Apple and its $18 billion phone mountain

Apple, and Wall Street, attribute the success to the iPhone 6 and especially, the oversized iPhone 6+. Although some commentators were sceptical about the market would take to a super-sized iPhone, consumers and business users clearly have. The new phones have been good for Apple too, and helped increase the margin the company makes on handsets now up to 40 per cent.

If there is a cost, it could be that the new iPhones are taking sales from the iPad and especially the smaller iPad Mini; Apple reported a fall in tablet sales of 22 per cent. That, though, may not cause too much concern in Cupertino.

From the information Apple publishes, and breakdowns by analysts such as IHS, Apple makes more money on its phones than it does on its tablets. So, whilst Apple would surely like to sell more tablets, selling more iPhones is actually very good business.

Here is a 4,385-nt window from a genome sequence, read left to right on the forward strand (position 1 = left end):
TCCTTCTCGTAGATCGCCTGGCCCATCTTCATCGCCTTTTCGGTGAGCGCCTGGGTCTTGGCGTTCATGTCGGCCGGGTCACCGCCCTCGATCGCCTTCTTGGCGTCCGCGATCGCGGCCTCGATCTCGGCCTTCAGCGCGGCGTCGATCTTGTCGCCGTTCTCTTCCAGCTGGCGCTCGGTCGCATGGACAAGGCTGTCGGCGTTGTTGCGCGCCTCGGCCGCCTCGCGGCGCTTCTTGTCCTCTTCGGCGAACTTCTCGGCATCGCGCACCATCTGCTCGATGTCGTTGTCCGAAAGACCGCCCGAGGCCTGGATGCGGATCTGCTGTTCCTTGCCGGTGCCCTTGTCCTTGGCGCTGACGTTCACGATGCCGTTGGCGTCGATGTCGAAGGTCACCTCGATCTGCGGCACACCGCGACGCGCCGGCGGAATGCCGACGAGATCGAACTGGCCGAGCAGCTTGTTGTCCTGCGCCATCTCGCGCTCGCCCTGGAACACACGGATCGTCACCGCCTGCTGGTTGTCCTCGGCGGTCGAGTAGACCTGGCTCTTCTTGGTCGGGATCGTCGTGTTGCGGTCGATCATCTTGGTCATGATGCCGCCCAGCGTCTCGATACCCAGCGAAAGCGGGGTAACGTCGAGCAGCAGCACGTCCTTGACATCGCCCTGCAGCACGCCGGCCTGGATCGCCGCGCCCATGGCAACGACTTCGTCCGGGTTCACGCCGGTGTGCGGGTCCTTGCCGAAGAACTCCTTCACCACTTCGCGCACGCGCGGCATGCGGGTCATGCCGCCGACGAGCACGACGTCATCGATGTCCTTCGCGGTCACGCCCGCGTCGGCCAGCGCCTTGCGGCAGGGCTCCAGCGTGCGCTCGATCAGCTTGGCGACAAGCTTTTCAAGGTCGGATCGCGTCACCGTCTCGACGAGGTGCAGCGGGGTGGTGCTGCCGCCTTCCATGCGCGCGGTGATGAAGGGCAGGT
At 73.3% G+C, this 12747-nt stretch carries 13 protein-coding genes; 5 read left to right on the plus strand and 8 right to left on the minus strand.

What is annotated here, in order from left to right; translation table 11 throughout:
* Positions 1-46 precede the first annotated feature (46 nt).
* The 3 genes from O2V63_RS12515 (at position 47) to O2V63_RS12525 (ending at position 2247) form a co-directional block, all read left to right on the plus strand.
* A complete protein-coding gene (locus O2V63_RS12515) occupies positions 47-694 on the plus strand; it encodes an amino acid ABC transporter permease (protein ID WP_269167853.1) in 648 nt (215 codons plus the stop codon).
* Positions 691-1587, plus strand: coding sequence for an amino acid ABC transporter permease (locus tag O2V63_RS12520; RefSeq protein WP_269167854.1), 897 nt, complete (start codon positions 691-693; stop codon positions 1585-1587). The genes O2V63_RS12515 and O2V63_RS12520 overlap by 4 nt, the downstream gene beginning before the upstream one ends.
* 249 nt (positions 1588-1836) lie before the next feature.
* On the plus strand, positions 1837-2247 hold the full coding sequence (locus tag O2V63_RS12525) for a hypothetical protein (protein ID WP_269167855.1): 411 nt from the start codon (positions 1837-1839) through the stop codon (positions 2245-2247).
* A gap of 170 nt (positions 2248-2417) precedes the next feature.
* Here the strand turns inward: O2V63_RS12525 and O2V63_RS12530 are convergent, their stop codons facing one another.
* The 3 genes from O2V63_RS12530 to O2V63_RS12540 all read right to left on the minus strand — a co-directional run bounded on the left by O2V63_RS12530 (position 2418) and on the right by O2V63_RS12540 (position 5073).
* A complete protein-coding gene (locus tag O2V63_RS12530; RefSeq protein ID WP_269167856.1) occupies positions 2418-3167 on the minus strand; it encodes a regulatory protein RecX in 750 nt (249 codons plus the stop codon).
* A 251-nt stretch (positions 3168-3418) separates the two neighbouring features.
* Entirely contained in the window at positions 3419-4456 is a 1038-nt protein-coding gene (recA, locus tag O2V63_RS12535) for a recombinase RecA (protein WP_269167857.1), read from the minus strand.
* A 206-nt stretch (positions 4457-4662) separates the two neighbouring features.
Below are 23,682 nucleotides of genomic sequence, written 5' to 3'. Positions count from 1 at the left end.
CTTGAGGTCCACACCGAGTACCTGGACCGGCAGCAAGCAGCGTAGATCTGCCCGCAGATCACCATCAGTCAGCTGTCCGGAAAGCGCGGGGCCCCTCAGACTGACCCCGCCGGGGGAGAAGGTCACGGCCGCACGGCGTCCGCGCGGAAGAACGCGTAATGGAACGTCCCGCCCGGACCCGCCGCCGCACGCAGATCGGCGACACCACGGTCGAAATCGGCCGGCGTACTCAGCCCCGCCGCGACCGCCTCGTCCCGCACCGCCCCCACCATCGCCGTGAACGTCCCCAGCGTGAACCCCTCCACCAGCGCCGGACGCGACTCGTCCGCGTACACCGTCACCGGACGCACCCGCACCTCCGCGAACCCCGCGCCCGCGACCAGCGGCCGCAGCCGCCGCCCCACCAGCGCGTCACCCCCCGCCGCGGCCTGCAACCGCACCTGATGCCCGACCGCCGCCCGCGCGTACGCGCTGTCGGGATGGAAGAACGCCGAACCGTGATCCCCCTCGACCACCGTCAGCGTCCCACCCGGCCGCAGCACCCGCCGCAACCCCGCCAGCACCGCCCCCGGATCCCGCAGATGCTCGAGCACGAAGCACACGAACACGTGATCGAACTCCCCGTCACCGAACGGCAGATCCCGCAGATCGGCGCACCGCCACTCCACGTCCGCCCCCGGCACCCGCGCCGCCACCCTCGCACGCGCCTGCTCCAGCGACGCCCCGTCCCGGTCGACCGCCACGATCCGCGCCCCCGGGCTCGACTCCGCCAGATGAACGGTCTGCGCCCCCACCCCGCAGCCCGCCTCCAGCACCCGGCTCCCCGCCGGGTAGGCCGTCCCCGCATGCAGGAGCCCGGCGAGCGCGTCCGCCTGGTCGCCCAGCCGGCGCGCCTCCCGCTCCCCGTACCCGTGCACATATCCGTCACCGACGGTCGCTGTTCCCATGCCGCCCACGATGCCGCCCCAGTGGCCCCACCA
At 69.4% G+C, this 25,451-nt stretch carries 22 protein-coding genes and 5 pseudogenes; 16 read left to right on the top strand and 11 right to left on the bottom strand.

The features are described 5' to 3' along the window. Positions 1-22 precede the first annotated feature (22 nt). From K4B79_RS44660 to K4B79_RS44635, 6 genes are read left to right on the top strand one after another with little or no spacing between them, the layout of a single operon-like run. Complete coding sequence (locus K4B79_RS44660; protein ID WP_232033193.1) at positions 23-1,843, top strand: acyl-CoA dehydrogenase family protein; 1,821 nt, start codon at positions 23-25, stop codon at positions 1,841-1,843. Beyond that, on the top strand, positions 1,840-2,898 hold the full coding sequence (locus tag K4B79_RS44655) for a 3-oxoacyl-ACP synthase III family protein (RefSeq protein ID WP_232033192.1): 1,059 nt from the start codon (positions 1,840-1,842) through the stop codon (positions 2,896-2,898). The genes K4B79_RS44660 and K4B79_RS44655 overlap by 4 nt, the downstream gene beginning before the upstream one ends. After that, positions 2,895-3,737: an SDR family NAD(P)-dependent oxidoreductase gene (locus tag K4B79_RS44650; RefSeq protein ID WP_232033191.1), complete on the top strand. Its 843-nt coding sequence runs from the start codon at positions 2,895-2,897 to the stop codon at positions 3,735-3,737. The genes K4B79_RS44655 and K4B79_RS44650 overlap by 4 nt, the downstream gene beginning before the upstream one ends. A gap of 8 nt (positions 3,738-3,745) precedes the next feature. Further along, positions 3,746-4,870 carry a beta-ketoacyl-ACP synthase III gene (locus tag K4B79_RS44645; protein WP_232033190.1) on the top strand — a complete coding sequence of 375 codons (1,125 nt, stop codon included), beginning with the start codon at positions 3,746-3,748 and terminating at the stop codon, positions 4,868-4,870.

Nor are slowing tablet sales just an issue for Apple. Analyst firm Gartner predicts that the tablet market will slow over the coming year.

It may well be that the bulk of Western consumers and business users who might need a tablet already have one. It's likely, too, that the scope for innovation in tablets is more limited than it is in smartphones.

Demand for smartphone upgrades can be driven by upgrades to the radio interface such as the jump from 3G to LTE, by integration with personal sensors in areas such as health and fitness, and even by better cameras.

Tablets are a little less personal, and upgrades tend to focus more on processor power, memory and applications. Nor do tablets benefit as much from phone networks' incentives and promotions. Apple, for example, has seen its iPhone sales boosted by making the handset available on China Mobile.

For businesses, this means that CIOs will continue to see more Apple devices in the enterprise, and cements iOS' position as an operating system that developers have to write for. As for that Apple cash pile? Suggestions on a postcard to Mr T Cook, Cupertino, CA, perhaps.

Stephen Pritchard is a contributing editor at IT Pro.